Let's say I had thought of the idea of a "computer mouse", but I did not know how to design the circuitry.

Would it be a safe thing to solicit the services of an expert? What type of protections should I consider?

Can I submit the patent's idea before contracting this work out?

1 Answer 1


I've contracted engineers and product development firms several times. The standard agreement is that any patentable content developed during the course of the agreement would be owned by you (or your company) since you are paying for the work. You need to make sure this is clearly spelled out in the contract, but as I said, it is pretty much standard at least in the US and the UK. If patentable material is generated, the contracted engineer may be listed as an inventor, but the assignee would be you or your firm.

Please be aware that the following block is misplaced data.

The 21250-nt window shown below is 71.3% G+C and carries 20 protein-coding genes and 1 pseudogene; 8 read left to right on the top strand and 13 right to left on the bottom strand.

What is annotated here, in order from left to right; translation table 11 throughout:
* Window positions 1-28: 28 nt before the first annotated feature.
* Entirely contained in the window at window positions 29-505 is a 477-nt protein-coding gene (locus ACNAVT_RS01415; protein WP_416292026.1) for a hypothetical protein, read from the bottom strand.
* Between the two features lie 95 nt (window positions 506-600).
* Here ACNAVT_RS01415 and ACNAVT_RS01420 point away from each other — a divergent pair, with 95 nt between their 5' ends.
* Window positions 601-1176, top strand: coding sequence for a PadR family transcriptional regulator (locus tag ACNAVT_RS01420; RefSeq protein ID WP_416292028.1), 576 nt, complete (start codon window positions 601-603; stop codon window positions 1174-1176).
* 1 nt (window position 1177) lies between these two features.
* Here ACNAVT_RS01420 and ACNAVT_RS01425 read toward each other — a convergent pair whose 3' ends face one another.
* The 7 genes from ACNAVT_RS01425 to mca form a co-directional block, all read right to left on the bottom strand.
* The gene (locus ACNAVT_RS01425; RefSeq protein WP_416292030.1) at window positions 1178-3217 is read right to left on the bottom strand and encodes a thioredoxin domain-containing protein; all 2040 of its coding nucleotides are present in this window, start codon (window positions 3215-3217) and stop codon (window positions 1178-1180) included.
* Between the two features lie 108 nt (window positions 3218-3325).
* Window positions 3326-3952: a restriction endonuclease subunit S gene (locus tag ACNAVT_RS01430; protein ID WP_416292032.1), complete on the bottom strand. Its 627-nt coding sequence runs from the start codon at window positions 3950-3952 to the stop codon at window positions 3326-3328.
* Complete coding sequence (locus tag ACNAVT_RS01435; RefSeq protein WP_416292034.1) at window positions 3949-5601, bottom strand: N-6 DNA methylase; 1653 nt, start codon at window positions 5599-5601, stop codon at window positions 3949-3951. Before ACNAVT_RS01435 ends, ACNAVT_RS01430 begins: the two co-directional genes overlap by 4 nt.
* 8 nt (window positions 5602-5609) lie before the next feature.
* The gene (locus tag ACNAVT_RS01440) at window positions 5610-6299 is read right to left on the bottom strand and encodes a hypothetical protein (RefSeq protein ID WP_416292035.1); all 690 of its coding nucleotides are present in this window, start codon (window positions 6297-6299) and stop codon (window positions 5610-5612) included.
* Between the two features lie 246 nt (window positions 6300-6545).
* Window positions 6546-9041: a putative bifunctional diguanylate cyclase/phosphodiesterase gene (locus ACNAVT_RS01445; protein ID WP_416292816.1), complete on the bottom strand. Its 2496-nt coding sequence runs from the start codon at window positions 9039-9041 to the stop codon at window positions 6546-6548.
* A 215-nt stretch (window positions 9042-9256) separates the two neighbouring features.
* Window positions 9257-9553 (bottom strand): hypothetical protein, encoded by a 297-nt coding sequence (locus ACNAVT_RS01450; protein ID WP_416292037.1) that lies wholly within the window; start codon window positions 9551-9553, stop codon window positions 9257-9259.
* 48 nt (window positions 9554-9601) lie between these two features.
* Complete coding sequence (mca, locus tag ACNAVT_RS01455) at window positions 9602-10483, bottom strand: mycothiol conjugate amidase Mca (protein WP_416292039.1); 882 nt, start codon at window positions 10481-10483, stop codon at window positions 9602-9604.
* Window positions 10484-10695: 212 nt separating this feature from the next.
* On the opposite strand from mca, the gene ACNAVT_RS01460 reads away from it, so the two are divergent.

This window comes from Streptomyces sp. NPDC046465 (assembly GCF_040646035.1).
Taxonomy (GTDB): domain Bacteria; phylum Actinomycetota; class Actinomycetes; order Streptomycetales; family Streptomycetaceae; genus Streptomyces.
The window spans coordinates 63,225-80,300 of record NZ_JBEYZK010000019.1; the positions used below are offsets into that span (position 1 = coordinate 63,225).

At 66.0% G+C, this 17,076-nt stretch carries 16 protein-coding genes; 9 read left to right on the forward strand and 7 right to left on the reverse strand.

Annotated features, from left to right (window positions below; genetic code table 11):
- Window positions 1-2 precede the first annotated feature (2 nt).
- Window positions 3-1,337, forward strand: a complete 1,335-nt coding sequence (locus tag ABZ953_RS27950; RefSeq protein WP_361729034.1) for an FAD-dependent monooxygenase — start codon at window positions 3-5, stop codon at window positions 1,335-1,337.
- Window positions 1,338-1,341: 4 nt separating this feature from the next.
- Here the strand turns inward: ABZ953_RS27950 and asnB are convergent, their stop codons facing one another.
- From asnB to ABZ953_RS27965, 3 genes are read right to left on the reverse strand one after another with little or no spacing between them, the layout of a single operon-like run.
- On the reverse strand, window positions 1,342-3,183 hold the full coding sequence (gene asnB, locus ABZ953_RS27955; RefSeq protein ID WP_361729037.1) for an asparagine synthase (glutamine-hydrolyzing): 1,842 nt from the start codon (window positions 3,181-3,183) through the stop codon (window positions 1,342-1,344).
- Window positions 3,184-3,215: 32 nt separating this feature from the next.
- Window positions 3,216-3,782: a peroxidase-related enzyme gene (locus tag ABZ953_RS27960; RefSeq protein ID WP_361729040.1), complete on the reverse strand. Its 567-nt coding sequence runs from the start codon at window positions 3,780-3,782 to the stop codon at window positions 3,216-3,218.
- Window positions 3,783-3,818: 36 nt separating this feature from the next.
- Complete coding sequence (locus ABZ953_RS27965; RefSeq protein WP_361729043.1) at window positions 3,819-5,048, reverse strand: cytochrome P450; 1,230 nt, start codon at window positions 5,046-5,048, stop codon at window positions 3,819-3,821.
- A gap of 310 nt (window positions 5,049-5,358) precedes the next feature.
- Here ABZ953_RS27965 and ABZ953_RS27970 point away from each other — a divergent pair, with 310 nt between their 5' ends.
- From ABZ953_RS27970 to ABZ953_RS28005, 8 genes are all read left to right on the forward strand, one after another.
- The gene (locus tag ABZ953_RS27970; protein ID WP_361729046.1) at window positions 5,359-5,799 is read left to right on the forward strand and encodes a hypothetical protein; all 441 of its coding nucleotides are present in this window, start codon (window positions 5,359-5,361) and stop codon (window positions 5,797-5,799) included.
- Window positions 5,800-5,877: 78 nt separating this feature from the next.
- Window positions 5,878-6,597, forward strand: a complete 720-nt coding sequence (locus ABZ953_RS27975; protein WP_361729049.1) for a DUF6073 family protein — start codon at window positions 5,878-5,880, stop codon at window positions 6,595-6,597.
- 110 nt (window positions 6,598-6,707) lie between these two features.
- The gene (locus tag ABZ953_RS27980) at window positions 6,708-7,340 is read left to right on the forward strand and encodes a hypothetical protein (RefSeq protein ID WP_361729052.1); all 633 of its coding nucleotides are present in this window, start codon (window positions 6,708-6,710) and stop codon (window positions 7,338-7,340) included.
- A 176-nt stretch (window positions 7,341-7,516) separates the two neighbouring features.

• 1
    Don't forget the NDA
    – user18033
    Aug 30, 2017 at 15:13
  • @DonQuiKong Excellent point. Every contract I've had with a design firm includes confidentiality, but before you get there you need an NDA just to discuss the project parameters.
    – Eric S
    Aug 30, 2017 at 22:45
  • @DonQuiKong Not to mention, possibly, "non-compete". In theory, one might compete without unlawfully disclosing the proprietary invention, and not every NDA includes a non-compete clause.
    – Upnorth
    Aug 31, 2017 at 20:27
  • @Upnorth good point. I don't know how common non-compete clauses are in these cases (might prove difficult for a contractor to keep many non compete clauses), but it's worth to think about one.
    – user18033
    Aug 31, 2017 at 21:02
  • @Upnorth No product development firm will agree to a non-compete clause unless you represent a huge amount of continuing business. Maybe for Microsoft or General Motors. For a small firm, no way.
    – Eric S
    Aug 31, 2017 at 22:11

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